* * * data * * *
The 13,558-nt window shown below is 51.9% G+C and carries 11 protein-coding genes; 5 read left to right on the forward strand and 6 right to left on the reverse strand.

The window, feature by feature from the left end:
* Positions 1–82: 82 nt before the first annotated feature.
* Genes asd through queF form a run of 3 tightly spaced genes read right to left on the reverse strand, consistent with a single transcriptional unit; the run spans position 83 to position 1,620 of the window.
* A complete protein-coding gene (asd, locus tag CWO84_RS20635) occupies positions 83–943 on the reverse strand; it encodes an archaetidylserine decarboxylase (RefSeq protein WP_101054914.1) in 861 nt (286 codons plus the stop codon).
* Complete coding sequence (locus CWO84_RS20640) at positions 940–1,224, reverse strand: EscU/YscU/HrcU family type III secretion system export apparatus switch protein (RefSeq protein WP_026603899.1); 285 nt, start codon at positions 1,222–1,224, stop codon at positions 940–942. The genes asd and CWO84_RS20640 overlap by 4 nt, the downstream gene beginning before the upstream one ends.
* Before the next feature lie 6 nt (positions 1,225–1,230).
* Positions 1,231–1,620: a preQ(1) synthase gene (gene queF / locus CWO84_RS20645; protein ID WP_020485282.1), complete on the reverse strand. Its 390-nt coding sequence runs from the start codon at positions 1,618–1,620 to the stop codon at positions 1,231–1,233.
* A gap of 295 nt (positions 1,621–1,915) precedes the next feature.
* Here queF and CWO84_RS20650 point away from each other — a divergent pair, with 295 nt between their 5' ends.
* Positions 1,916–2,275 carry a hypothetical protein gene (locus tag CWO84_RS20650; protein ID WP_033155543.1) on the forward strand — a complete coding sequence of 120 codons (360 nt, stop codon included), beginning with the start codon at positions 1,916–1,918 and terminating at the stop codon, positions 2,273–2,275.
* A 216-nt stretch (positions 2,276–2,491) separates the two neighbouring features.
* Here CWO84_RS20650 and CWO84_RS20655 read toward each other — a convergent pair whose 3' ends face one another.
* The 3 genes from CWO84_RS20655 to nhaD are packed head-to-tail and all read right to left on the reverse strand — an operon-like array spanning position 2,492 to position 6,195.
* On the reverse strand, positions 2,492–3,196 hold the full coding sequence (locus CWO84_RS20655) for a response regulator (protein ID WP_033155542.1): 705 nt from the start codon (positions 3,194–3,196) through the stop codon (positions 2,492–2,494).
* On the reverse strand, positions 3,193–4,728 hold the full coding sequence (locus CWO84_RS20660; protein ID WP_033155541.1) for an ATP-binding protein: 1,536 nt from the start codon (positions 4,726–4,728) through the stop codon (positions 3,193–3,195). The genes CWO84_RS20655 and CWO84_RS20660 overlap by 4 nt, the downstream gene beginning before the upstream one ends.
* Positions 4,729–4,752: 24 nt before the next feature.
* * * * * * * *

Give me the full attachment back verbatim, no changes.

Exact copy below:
The 13,558-nt window shown below is 51.9% G+C and carries 11 protein-coding genes; 5 read left to right on the forward strand and 6 right to left on the reverse strand.

The window, feature by feature from the left end:
* Positions 1–82: 82 nt before the first annotated feature.
* Genes asd through queF form a run of 3 tightly spaced genes read right to left on the reverse strand, consistent with a single transcriptional unit; the run spans position 83 to position 1,620 of the window.
* A complete protein-coding gene (asd, locus tag CWO84_RS20635) occupies positions 83–943 on the reverse strand; it encodes an archaetidylserine decarboxylase (RefSeq protein WP_101054914.1) in 861 nt (286 codons plus the stop codon).
* Complete coding sequence (locus CWO84_RS20640) at positions 940–1,224, reverse strand: EscU/YscU/HrcU family type III secretion system export apparatus switch protein (RefSeq protein WP_026603899.1); 285 nt, start codon at positions 1,222–1,224, stop codon at positions 940–942. The genes asd and CWO84_RS20640 overlap by 4 nt, the downstream gene beginning before the upstream one ends.
* Before the next feature lie 6 nt (positions 1,225–1,230).
* Positions 1,231–1,620: a preQ(1) synthase gene (gene queF / locus CWO84_RS20645; protein ID WP_020485282.1), complete on the reverse strand. Its 390-nt coding sequence runs from the start codon at positions 1,618–1,620 to the stop codon at positions 1,231–1,233.
* A gap of 295 nt (positions 1,621–1,915) precedes the next feature.
* Here queF and CWO84_RS20650 point away from each other — a divergent pair, with 295 nt between their 5' ends.
* Positions 1,916–2,275 carry a hypothetical protein gene (locus tag CWO84_RS20650; protein ID WP_033155543.1) on the forward strand — a complete coding sequence of 120 codons (360 nt, stop codon included), beginning with the start codon at positions 1,916–1,918 and terminating at the stop codon, positions 2,273–2,275.
* A 216-nt stretch (positions 2,276–2,491) separates the two neighbouring features.
* Here CWO84_RS20650 and CWO84_RS20655 read toward each other — a convergent pair whose 3' ends face one another.
* The 3 genes from CWO84_RS20655 to nhaD are packed head-to-tail and all read right to left on the reverse strand — an operon-like array spanning position 2,492 to position 6,195.
* On the reverse strand, positions 2,492–3,196 hold the full coding sequence (locus CWO84_RS20655) for a response regulator (protein ID WP_033155542.1): 705 nt from the start codon (positions 3,194–3,196) through the stop codon (positions 2,492–2,494).
* On the reverse strand, positions 3,193–4,728 hold the full coding sequence (locus CWO84_RS20660; protein ID WP_033155541.1) for an ATP-binding protein: 1,536 nt from the start codon (positions 4,726–4,728) through the stop codon (positions 3,193–3,195). The genes CWO84_RS20655 and CWO84_RS20660 overlap by 4 nt, the downstream gene beginning before the upstream one ends.
* Positions 4,729–4,752: 24 nt before the next feature.